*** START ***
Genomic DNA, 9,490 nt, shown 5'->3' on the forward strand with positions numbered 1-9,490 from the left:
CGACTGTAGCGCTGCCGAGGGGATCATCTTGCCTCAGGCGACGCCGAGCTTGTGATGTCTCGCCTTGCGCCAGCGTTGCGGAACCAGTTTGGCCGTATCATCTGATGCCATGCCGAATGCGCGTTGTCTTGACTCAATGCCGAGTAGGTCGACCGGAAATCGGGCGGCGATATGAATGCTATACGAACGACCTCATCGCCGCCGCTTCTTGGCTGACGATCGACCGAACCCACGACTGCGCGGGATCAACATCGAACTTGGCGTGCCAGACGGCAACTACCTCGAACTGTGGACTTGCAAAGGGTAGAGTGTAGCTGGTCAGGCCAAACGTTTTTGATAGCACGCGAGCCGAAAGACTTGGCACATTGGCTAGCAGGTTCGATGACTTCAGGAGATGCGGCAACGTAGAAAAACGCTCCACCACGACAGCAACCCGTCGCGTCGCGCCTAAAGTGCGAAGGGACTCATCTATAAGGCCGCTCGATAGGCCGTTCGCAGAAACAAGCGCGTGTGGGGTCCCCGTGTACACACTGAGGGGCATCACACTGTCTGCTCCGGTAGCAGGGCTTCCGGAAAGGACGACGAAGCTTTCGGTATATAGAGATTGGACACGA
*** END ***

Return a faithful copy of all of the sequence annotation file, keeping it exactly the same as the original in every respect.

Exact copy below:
Genomic DNA, 9,490 nt, shown 5'->3' on the forward strand with positions numbered 1-9,490 from the left:
CGACTGTAGCGCTGCCGAGGGGATCATCTTGCCTCAGGCGACGCCGAGCTTGTGATGTCTCGCCTTGCGCCAGCGTTGCGGAACCAGTTTGGCCGTATCATCTGATGCCATGCCGAATGCGCGTTGTCTTGACTCAATGCCGAGTAGGTCGACCGGAAATCGGGCGGCGATATGAATGCTATACGAACGACCTCATCGCCGCCGCTTCTTGGCTGACGATCGACCGAACCCACGACTGCGCGGGATCAACATCGAACTTGGCGTGCCAGACGGCAACTACCTCGAACTGTGGACTTGCAAAGGGTAGAGTGTAGCTGGTCAGGCCAAACGTTTTTGATAGCACGCGAGCCGAAAGACTTGGCACATTGGCTAGCAGGTTCGATGACTTCAGGAGATGCGGCAACGTAGAAAAACGCTCCACCACGACAGCAACCCGTCGCGTCGCGCCTAAAGTGCGAAGGGACTCATCTATAAGGCCGCTCGATAGGCCGTTCGCAGAAACAAGCGCGTGTGGGGTCCCCGTGTACACACTGAGGGGCATCACACTGTCTGCTCCGGTAGCAGGGCTTCCGGAAAGGACGACGAAGCTTTCGGTATATAGAGATTGGACACGA